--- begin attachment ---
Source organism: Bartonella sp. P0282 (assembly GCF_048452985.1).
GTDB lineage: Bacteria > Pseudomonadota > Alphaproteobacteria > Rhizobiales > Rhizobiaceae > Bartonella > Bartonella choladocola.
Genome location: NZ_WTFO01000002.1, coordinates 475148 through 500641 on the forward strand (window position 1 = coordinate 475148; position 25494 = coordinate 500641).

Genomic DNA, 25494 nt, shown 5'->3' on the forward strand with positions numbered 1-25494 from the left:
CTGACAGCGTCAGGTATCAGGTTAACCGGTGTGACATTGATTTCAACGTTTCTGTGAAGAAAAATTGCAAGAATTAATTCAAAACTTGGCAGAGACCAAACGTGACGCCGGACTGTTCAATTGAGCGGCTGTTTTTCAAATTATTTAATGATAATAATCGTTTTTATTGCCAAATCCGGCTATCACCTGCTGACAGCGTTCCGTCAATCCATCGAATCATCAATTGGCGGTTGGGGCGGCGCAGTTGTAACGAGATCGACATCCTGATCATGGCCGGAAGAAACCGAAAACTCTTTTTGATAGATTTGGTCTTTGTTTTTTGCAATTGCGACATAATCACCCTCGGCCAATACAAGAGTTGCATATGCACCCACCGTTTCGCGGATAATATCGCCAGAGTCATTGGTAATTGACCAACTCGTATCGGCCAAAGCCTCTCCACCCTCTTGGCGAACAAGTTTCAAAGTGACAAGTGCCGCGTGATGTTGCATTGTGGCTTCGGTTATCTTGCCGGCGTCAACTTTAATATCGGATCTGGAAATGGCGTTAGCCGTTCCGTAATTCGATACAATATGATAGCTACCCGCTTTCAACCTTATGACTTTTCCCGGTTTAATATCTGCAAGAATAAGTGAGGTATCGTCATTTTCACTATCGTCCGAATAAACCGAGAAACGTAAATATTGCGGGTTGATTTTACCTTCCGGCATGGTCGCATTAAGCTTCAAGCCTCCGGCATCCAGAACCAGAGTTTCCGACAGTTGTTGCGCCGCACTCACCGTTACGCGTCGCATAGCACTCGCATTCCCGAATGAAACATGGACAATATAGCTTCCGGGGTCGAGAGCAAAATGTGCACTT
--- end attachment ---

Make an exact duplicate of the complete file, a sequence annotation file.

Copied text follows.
Source organism: Bartonella sp. P0282 (assembly GCF_048452985.1).
GTDB lineage: Bacteria > Pseudomonadota > Alphaproteobacteria > Rhizobiales > Rhizobiaceae > Bartonella > Bartonella choladocola.
Genome location: NZ_WTFO01000002.1, coordinates 475148 through 500641 on the forward strand (window position 1 = coordinate 475148; position 25494 = coordinate 500641).

Genomic DNA, 25494 nt, shown 5'->3' on the forward strand with positions numbered 1-25494 from the left:
CTGACAGCGTCAGGTATCAGGTTAACCGGTGTGACATTGATTTCAACGTTTCTGTGAAGAAAAATTGCAAGAATTAATTCAAAACTTGGCAGAGACCAAACGTGACGCCGGACTGTTCAATTGAGCGGCTGTTTTTCAAATTATTTAATGATAATAATCGTTTTTATTGCCAAATCCGGCTATCACCTGCTGACAGCGTTCCGTCAATCCATCGAATCATCAATTGGCGGTTGGGGCGGCGCAGTTGTAACGAGATCGACATCCTGATCATGGCCGGAAGAAACCGAAAACTCTTTTTGATAGATTTGGTCTTTGTTTTTTGCAATTGCGACATAATCACCCTCGGCCAATACAAGAGTTGCATATGCACCCACCGTTTCGCGGATAATATCGCCAGAGTCATTGGTAATTGACCAACTCGTATCGGCCAAAGCCTCTCCACCCTCTTGGCGAACAAGTTTCAAAGTGACAAGTGCCGCGTGATGTTGCATTGTGGCTTCGGTTATCTTGCCGGCGTCAACTTTAATATCGGATCTGGAAATGGCGTTAGCCGTTCCGTAATTCGATACAATATGATAGCTACCCGCTTTCAACCTTATGACTTTTCCCGGTTTAATATCTGCAAGAATAAGTGAGGTATCGTCATTTTCACTATCGTCCGAATAAACCGAGAAACGTAAATATTGCGGGTTGATTTTACCTTCCGGCATGGTCGCATTAAGCTTCAAGCCTCCGGCATCCAGAACCAGAGTTTCCGACAGTTGTTGCGCCGCACTCACCGTTACGCGTCGCATAGCACTCGCATTCCCGAATGAAACATGGACAATATAGCTTCCGGGGTCGAGAGCAAAATGTGCACTT